With the advent of new digital technologies and, of recent, the coronavirus pandemic, many services have gone online including digital financial services, e-commerce and e-learning. The new tax and new obligations for mobile phones operators to oblige users to pay or be denied their services would only go a long way to not only increase the digital divide but also, to push more people offline since owning a good smartphone is condition sine qua non to fully enjoy online services. Poor and vulnerable citizens’ inability to pay such exorbitant taxes and custom duties would only increase the already existing barriers to getting online, thereby limiting citizens access to freedom of expression and access to information as well as access to goods and services that are now online. It is for this reason that the UN Special Rapporteur on freedom of peaceful assembly and association online has stated that: ‘taxes like this propagate the misconception that internet access and social media use are luxuries’. The short and long term consequences of the introduced phone and eventual social media tax pose a huge threat on internet access and affordability, and financial inclusion for low income and marginalized groups such as women, youths and rural communities, as clearly stated by Clement Voule, UN Special Rapporteur on freedom of peaceful assembly and of association online. While there may be an economic rationale for the tax, it disproportionately impedes the ability of individuals to have access to new digital technology. The tax in its current state raises concerns of necessity and proportionality, particularly for low income citizens for whom purchasing 1GB of data per month will cost nearly 40% of their average monthly income.
New tax targets freedom of association and peaceful assembly online
For those not versed with the manner in which authoritarian regimes veil their intentions, they may hail the claims advanced by government for introducing the phone and apps tax as coming to instead reduce costs of phones and bringing in much-needed revenue for the state. Fat chance. Realizing that even though it has successfully cowed every Cameroonian from ever demonstrating on the streets as it would amount to disturbance of public order and a threat to national security, and citizens have found new territory on social media where they can assemble and associate peacefully with little intrusion, government now wants to begin Muzzling this new civic space by tightening access to it through taxation. After Cameroonians experienced the longest interruptions to digital communications in a bid to control online assembly and the free flow of information in 2017, and realizing the negative publicity it would attract if it were to shutdown social media, government would rather go softly by directly taxing its use. If one considers the phone in the situation of Cameroon as one of the key equipments for accessing social media, justification for introducing such a tax and at such a moment would only arouse suspicion given that the ICT market is still relatively small. The cost of such a tax on the nationals’ right: political (the exercising of their freedom of expression), social (the Civil freedoms of association and opinion formation), and economic (to access electronic information at an affordable rate),therefore seem to outweigh all the potential benefits.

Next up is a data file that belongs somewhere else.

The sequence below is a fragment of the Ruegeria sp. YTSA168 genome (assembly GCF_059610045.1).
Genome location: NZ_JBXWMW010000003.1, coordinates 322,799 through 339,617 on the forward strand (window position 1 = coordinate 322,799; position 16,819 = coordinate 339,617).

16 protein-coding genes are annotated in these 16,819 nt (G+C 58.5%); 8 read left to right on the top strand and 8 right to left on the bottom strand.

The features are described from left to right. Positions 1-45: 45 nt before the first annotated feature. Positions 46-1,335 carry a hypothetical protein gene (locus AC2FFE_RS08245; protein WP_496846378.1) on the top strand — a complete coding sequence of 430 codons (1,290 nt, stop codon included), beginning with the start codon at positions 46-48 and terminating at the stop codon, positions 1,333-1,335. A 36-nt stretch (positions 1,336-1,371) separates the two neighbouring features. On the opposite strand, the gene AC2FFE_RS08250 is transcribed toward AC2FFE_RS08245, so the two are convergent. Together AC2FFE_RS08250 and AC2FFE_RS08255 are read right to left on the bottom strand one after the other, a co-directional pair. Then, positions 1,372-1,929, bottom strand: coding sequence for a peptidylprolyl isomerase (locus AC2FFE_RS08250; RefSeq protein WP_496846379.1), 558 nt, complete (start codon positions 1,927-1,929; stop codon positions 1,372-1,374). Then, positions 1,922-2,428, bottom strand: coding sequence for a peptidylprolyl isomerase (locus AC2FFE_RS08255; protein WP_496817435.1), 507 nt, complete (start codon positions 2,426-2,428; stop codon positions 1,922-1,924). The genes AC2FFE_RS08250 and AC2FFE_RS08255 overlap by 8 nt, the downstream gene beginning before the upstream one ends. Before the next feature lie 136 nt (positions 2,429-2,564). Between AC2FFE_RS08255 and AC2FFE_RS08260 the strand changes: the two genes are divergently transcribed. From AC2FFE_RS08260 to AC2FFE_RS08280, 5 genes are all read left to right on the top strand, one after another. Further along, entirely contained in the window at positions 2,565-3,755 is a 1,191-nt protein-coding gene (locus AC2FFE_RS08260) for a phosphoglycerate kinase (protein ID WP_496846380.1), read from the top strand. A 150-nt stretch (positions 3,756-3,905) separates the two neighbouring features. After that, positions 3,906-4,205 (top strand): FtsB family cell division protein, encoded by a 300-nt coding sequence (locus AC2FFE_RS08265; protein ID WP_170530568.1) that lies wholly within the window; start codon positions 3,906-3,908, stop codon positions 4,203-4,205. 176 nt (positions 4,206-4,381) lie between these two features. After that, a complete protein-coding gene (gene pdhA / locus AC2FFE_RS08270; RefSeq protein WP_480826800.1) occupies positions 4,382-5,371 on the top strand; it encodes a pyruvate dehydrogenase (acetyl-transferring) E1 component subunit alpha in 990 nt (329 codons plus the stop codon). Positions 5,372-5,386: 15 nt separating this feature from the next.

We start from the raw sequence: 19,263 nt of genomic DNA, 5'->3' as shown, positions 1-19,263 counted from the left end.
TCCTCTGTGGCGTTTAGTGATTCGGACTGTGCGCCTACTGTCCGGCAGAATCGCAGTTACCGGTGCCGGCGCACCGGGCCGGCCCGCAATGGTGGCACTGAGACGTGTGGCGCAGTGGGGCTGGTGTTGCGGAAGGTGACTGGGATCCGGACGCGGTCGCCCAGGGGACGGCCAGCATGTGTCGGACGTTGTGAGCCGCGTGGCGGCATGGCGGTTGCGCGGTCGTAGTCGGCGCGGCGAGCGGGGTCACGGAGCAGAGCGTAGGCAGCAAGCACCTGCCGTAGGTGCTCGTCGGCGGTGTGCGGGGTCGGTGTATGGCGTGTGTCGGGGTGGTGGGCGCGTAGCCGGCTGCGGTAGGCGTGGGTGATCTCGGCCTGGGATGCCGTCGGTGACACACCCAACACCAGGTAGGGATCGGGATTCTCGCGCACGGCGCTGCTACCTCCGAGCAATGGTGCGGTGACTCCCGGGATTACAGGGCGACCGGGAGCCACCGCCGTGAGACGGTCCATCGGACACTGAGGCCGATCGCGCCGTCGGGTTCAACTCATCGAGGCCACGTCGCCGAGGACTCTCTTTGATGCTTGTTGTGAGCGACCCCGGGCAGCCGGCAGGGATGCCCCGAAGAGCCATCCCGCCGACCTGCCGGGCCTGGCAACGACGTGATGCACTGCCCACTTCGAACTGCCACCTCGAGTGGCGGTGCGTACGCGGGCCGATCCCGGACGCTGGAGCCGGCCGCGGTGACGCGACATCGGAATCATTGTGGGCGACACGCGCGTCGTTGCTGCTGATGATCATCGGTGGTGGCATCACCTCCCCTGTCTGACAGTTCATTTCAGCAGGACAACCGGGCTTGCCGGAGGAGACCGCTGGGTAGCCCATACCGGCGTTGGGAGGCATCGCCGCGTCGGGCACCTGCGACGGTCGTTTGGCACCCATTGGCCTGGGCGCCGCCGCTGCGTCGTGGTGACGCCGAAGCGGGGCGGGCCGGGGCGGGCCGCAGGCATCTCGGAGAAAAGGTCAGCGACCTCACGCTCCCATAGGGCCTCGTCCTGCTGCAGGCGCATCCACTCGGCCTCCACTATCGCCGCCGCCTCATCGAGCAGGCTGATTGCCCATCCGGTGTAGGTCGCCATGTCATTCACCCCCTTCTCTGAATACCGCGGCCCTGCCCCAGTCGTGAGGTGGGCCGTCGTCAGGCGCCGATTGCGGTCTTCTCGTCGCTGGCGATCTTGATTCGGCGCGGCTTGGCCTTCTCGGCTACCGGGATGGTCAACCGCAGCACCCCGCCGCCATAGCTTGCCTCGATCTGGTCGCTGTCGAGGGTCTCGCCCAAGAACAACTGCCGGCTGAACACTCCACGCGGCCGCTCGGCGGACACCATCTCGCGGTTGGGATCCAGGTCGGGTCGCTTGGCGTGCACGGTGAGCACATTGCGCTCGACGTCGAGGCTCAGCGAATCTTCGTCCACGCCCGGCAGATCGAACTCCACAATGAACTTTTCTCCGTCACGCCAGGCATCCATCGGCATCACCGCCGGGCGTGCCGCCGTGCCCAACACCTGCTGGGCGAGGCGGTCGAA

The introduction of the new tax mirrors the overall shrinking civic space and now virtually closed political space, and where government is getting more hostile to the political opposition as well as activists, critical media reporting and more importantly, to criticism by social media users. After confiscating physical civic and political spaces and, after realizing that a bulk of citizens are freely associating and assembling peacefully online, government of Cameroon is moving in to begin the shrinking up of online civic space through taxation. By transferring the custom duties and taxes from importers to end users can never make phones affordable as claimed by government. Affordability strategies should be in line with the Alliance for Affordable Internet’s Policy recommendations.
The new tax on digital technology tools as introduced by the government of Cameroon contravenes the UN Special Rapporteur for freedom of peaceful assembly and of association online when he states that: ‘States should promote and facilitate access to digital technologies and should not put restrictions on their use for the exercise of their right to freedom of peaceful assembly and of association’. In relation to the new tax, Clement Voule rather recommends that: ‘Policies and practices should address equal access to the Internet and digital technologies, the affordability and participation in the digital age for all, so as to bridge the digital divide’.
The new tax already endangers the new found digital civic space in Cameroon. Worthy of note is the fact that online association and assembly play a particularly important role for the marginalized groups and interference with the right to freedom of peaceful assembly and of association can have a disproportionate impact on individuals and groups in vulnerable positions. And so, it is recommended that in fulfilling their obligations, states should pay particular attention to the desparate impact that limitations on access to and use of digital technologies can also have on minorities, political opponents and activists, as well as on the overall health of the internet.
Given that a growing number of Cameroon citizens are using ICTs on a regular basis and which has made digital technologies pivotal to their livelihoods, the introduction of the new tax could undermine internet access and affordability, and therefore weaken the potential for ICTs to catalyze free expression and civic participation. It is therefore incumbent on the Cameroon Digital Rights Coalition and the Cameroon Internet Society to quickly move in to convene stakeholders to deliberate on the economic, social and human rights impact arising from the new taxes, especially as it would mean that the end user would now have to share the little amount he/she had to pay for airtime with the mobile phone operator and the customs department. The proposed dialogue should also deliberate on how policy making processes can advance inclusive and equitable access to the internet, promote innovation and consumer rights protection as aptly recommended by Clement Voule, United Nations Special Rapporteur on freedom of peaceful assembly and association online.
Specialist on New Digital Civil Society in Africa